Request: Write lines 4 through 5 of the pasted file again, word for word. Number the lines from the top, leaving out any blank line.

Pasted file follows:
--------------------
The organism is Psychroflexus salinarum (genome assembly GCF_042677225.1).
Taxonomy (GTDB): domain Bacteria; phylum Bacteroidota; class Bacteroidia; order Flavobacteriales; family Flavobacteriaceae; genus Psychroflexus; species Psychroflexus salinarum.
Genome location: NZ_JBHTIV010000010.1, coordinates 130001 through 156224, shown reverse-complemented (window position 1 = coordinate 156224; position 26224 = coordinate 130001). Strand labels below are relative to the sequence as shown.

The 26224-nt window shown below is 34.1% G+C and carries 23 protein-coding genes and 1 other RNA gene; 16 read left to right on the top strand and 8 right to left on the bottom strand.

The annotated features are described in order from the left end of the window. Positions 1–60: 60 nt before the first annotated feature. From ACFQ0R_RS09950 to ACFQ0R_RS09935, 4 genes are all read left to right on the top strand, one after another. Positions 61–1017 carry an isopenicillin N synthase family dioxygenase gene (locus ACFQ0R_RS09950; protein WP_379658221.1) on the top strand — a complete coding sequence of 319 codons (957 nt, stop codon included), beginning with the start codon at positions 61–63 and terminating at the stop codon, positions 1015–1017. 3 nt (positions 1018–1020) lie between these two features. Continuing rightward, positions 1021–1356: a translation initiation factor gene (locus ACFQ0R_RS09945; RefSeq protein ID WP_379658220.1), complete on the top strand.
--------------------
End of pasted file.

The 26224-nt window shown below is 34.1% G+C and carries 23 protein-coding genes and 1 other RNA gene; 16 read left to right on the top strand and 8 right to left on the bottom strand.

The annotated features are described in order from the left end of the window. Positions 1–60: 60 nt before the first annotated feature. From ACFQ0R_RS09950 to ACFQ0R_RS09935, 4 genes are all read left to right on the top strand, one after another. Positions 61–1017 carry an isopenicillin N synthase family dioxygenase gene (locus ACFQ0R_RS09950; protein WP_379658221.1) on the top strand — a complete coding sequence of 319 codons (957 nt, stop codon included), beginning with the start codon at positions 61–63 and terminating at the stop codon, positions 1015–1017. 3 nt (positions 1018–1020) lie between these two features. Continuing rightward, positions 1021–1356: a translation initiation factor gene (locus ACFQ0R_RS09945; RefSeq protein ID WP_379658220.1), complete on the top strand.